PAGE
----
90. An apparatus as set forth in claim 89 wherein said spring extends towards the slot, said projection being movable away from the slot under the influence of force transmitted through the anchor to said spring upon relative movement between said tubular member and said inner member.
91. An apparatus as set forth in claim 89 further including indicia disposed on said inner member adjacent to said tubular member, said indicia on said inner member cooperates with said tubular member to indicate the position of said inner member relative to said tubular member.
92. An apparatus as set forth in claim 88 wherein said spring includes a resiliently deflectable projection which applies force against the anchor to press the anchor against a portion of said one of said inner and tubular members.
93. An apparatus as set forth in claim 88 further including a handle fixedly connected with said inner member, said tubular member being movable along said inner member to effect separation of the trailing end portion of the anchor from said tubular member, said spring being connected with said inner member.
94. An apparatus as set forth in claim 88 further including a handle fixedly connected with said tubular member, said inner member being movable along the passage in said tubular member to effect separation of the trailing end portion of the anchor from said tubular member, said spring being connected with said tubular member.
95. An apparatus as set forth in claim 88 wherein the anchor further includes a surface which is engagable by a suture to interconnect the anchor and the suture.
96. An apparatus as set forth in claim 88 wherein a suture is connected with the anchor, said spring has a surface which engages the suture.
97. An apparatus for use in positioning an anchor relative to body tissue, said apparatus comprising a tubular member, an inner member at least partially disposed in a passage in said tubular member, said tubular member and said inner member being movable relative to each other to separate at least a trailing end portion of the anchor from at least one of said tubular and inner members, and positioner means connected with said one of said inner and tubular members for engaging an opening in the anchor to position the anchor relative to said one of said inner and tubular members to hold the anchor against movement relative to said one of said inner and tubular members under the influence of force applied to the opening in the anchor by said positioner means, said positioner means includes a resiliently deflectable projection which applies force against the anchor to press the anchor against a portion of said one of said inner and outer tubular members.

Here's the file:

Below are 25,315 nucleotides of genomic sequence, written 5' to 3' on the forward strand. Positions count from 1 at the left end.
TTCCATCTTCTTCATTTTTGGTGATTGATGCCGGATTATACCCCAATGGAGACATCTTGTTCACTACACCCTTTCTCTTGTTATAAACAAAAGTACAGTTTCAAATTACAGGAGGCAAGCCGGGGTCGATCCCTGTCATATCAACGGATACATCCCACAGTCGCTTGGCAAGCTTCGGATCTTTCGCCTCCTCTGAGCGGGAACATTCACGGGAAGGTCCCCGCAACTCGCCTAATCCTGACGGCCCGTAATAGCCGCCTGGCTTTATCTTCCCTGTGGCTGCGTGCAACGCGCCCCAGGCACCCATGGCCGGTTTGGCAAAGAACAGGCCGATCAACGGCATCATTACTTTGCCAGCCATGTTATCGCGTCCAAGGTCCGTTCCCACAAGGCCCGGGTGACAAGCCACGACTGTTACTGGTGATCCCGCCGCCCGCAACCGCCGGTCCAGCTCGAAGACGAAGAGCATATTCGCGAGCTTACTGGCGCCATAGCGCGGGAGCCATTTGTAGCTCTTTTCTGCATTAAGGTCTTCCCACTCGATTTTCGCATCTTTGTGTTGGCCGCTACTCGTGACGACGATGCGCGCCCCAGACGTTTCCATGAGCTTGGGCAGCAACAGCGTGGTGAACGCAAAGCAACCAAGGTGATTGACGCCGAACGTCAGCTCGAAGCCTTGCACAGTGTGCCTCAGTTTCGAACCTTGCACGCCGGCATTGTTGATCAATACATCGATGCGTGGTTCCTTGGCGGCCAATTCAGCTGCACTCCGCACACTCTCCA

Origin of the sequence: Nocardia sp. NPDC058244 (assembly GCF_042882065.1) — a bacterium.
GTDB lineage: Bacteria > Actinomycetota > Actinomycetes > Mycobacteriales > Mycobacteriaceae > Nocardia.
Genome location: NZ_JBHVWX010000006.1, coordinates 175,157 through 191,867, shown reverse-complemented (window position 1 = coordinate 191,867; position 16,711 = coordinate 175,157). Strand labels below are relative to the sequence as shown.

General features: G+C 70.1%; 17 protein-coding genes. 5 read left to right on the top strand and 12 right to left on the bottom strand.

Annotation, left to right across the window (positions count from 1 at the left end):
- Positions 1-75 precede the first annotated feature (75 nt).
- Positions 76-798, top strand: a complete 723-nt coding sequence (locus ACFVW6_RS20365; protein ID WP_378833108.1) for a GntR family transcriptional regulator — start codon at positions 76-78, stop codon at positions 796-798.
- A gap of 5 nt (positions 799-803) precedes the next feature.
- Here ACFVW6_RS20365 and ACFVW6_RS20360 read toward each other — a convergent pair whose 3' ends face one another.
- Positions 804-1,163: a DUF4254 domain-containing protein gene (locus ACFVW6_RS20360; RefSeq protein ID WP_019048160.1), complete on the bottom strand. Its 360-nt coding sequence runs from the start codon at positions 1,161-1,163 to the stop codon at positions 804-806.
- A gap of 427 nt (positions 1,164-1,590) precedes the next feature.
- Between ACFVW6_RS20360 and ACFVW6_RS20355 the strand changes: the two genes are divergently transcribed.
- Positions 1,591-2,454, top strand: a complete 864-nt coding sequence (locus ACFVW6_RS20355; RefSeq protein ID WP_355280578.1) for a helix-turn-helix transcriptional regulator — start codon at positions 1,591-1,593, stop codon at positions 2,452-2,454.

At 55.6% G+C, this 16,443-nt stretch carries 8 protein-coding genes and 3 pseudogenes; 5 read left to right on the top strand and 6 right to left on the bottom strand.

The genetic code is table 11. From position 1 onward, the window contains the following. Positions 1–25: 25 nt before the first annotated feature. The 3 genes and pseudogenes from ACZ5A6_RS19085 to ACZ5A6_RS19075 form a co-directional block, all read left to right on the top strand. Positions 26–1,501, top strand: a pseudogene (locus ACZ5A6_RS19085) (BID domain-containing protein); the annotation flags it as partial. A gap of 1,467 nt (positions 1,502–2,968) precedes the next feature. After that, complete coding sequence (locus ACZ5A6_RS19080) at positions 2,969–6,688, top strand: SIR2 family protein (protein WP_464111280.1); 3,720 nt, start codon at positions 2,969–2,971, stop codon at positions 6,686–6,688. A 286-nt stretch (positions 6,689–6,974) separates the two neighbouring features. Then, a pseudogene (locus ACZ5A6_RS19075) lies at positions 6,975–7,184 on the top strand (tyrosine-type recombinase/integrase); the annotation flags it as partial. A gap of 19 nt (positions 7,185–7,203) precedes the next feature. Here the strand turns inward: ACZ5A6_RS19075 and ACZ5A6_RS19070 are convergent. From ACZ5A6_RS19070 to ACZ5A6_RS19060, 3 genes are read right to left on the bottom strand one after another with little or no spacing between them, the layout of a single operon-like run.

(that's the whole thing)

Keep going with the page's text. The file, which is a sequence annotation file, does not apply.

98. An apparatus as set forth in claim 97 wherein said positioner means includes a surface area which is integrally formed as one piece with said one of said inner and tubular members and projects into the opening in the anchor.
99. An apparatus as set forth in claim 97 wherein said tubular member includes a side wall having surfaces which at least partially define a slot which extends away from an open end of the passage in the tubular member, said projection being connected with a portion of said one of said inner and tubular members opposite from the slot.
100. An apparatus as set forth in claim 99 wherein said projection which extends towards the slot, said projection being movable away from the slot under the influence of force transmitted through the anchor to said projection upon relative movement between said tubular member and said inner member.
101. An apparatus as set forth in claim 99 wherein said tubular member is resiliently deflectable from a first condition in which the slot has a first width to a second condition in which the slot has a second width, said second width of the slot being greater than said first width of the slot.
102. An apparatus as set forth in claim 97 further including indicia disposed on said inner member adjacent to said tubular member, said indicia on said inner member cooperates with said tubular member to indicate the position of said inner member relative to said tubular member.
103. An apparatus as set forth in claim 97 wherein said projection engages the opening in the anchor.
104. An apparatus as set forth in claim 97 further including a handle fixedly connected with said inner member, said tubular member being movable along said inner member to effect separation of the trailing end portion of the suture anchor from said tubular member, said positioner means being connected with said inner member.
105. An apparatus as set forth in claim 97 further including a handle fixedly connected with said tubular member, said inner member being movable along the passage in said tubular member to effect separation of the trailing end portion of the anchor from said tubular member, said positioner means being connected with said tubular member.
106. An apparatus as set forth in claim 97 wherein the anchor further includes a surface which is engagable by a suture.
107. An apparatus as set forth in claim 97 wherein a suture is connected with the anchor, said projection has a surface which engages the suture.